Solo holidays, but not alone.

This week I’m jetting off on another ‘solo holiday’ to Romania with a small group of people I’ve never met, to enjoy 4 days of fun and new experiences – one of them being to spend a night in the ice hotel, one of my bucket list items!

I’ve always had a sense of adventure and love travel, but have never been great at doing the solo holiday thing, completely solo.  The only choices open to me have been either to harass my friends so that at least 1 of them would relent and join me, or to just bite the bullet and go it alone.  Since the former has rarely been successful, I’ve had to find ways of going where I want, doing what I want and with company (if I want or dont)!  It’s easy to slip away from a group if you need time out, but not always easy to find good company abroad when you want it.

The solution for me has been small, independent group travel if I want to do something very different, or go long haul in countries I am nervous about travelling alone in.  Last year I went to Abisko, Sweden to try my hand at another of my bucket list items – husky rides (see post below).  It was unbelieveably exhilarating, but what with my regular tumbles into the deep snow, being dragged face first by my team of dogs and my muscles screaming out with the effort, I won’t be in any hurry to repeat the experience.

The other type of ‘solo holiday’ experience I enjoy is volunteering in camps/sanctuaries and national parks abroad. These are not always the relaxing holidays you dream about after long, hard months at work, but I have always found them to be fun, exciting, different and occasionally challenging – giving me an opportunity to see and do things I would probably not have had the chance to otherwise.  There is also the benefit of meeting new people and sharing the experience.  I have actually made some very close friends from these holidays and maintained the relationships once returning home.

The volunteering holidays are always interesting and people are usually intrigued by it when you talk to them afterwards.  I don’t know why more people don’t give it a try.   Last year, I worked with baby baboons and vervet monkeys in South Africa.  Now that WAS an experience.  It was pretty hard work and the country was in the middle of a drought, which made for thirsty work with all the heat.  It certainly wasn’t a walk in the park, but the time spent cuddling and playing with the monkeys was worth it.  As they get older, they are transferred to other parts of the park where the volunteers are not permitted to handle them.  This allows them to slowly get used to fending for themselves before finally being released back in the wild.  It was a once in a lifetime thing for me.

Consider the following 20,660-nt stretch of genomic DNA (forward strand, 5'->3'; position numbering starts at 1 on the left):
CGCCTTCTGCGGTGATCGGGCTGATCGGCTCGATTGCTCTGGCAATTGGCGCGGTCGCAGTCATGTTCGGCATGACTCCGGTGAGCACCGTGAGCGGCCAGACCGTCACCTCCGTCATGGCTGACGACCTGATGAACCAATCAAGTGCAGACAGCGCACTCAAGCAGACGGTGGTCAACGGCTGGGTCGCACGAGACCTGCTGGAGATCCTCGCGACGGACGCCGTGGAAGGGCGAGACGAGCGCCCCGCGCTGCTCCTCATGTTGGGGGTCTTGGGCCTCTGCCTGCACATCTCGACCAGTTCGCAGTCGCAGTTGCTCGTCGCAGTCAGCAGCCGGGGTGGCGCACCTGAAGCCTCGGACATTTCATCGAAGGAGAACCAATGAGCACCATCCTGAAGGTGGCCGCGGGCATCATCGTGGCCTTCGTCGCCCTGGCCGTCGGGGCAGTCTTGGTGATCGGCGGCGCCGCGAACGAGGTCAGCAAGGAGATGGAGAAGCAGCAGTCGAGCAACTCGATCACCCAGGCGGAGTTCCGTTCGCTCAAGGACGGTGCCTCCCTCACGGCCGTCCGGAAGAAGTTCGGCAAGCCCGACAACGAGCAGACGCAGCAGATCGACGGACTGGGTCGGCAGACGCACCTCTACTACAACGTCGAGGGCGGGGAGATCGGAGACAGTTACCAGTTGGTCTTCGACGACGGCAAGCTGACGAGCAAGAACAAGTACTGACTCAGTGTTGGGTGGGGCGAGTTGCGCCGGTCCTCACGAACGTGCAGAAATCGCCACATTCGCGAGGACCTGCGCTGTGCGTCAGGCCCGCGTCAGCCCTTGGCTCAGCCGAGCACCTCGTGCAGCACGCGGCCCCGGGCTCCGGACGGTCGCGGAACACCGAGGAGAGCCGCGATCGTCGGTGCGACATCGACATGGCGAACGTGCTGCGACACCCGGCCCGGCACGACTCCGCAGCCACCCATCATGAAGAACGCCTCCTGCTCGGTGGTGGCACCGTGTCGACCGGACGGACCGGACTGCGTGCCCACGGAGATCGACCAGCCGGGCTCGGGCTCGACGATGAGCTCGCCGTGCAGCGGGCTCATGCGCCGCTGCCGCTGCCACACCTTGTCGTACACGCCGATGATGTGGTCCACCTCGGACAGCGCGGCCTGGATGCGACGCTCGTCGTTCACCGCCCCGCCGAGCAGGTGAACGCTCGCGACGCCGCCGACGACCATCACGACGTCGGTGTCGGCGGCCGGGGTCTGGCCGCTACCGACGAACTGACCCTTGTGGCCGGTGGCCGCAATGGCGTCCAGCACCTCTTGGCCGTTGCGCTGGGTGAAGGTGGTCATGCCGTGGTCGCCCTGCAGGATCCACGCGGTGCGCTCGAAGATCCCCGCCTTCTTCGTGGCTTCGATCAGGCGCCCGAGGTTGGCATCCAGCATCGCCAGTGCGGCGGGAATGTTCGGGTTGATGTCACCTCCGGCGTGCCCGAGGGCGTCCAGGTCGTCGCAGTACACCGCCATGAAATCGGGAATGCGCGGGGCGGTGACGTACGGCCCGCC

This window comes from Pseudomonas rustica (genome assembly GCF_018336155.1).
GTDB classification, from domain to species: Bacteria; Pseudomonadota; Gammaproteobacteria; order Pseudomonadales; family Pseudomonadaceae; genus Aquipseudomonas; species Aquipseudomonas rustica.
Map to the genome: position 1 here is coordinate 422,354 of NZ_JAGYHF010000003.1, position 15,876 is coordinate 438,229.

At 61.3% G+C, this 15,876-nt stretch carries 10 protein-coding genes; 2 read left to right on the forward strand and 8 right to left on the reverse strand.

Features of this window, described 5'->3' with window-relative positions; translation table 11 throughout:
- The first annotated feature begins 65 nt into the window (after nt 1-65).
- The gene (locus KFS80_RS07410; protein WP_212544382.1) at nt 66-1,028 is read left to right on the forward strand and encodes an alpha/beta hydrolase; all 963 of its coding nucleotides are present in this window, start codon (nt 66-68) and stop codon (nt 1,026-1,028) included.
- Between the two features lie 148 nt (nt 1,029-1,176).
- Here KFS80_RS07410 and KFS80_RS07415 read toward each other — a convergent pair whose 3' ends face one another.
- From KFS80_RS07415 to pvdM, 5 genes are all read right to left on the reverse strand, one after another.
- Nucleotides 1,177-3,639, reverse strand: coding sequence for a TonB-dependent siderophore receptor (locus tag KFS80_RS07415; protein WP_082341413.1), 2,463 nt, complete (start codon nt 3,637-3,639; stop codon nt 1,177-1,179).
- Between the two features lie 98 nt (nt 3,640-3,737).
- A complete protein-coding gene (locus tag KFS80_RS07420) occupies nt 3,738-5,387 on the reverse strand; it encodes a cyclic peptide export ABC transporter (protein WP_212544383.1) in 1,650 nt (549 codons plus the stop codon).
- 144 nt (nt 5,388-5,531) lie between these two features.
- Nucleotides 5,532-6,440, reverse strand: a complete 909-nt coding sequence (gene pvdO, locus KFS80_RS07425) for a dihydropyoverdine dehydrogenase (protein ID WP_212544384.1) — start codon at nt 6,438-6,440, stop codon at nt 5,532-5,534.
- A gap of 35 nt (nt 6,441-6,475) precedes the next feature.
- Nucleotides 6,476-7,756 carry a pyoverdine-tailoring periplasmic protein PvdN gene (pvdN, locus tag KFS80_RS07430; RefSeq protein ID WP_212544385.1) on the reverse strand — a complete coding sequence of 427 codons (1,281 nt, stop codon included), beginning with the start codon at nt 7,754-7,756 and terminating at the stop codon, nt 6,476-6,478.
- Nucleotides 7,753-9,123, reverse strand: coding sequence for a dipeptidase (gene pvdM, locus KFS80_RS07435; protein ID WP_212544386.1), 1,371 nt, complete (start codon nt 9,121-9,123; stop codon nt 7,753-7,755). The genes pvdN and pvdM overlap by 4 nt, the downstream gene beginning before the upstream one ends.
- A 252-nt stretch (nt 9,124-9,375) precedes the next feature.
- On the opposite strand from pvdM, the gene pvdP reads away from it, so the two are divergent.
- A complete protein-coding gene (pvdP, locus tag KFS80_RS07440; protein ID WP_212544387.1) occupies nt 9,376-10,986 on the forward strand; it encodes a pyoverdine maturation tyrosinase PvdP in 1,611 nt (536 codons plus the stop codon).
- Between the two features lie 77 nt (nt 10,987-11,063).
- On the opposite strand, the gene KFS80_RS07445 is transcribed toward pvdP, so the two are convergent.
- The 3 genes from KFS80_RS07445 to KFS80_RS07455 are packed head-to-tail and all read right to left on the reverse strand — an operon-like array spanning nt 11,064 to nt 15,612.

Later this year, I will be going to Chiang Mai, Thailand to work with old and disabled elephants.  I literally cannot wait!  The Elephant National Park was on a documentary on Thailand which I saw on television today.  It looks totally amazing.  I can’t believe I will be working with these majestic giants in a few months time.  I’m a bit nervous about it – I won’t lie – probably because of their size and strength, but I won’t give too much energy to that!

If you are concerned that you’ll be the ‘oldest swinger in town’, I wouldn’t worry too much.  I have never been on a group holiday where there hasn’t been a large age range of people to mix with and you can always ask the organisers about it before you commit, to make sure it won’t only be 18 year olds on a knees up!

I have promised myself that I will bite the bullet and do a solo holiday – probably next year – but it will be a beach one and somewhere where people speak English, to break myself in slowly!  I’m hoping it will help get my confidence up to plan solo travels in the future, but I’m in no great rush.  I love group breaks and can’t think of an immediate reason not to carry on as I have for the foreseeable future.






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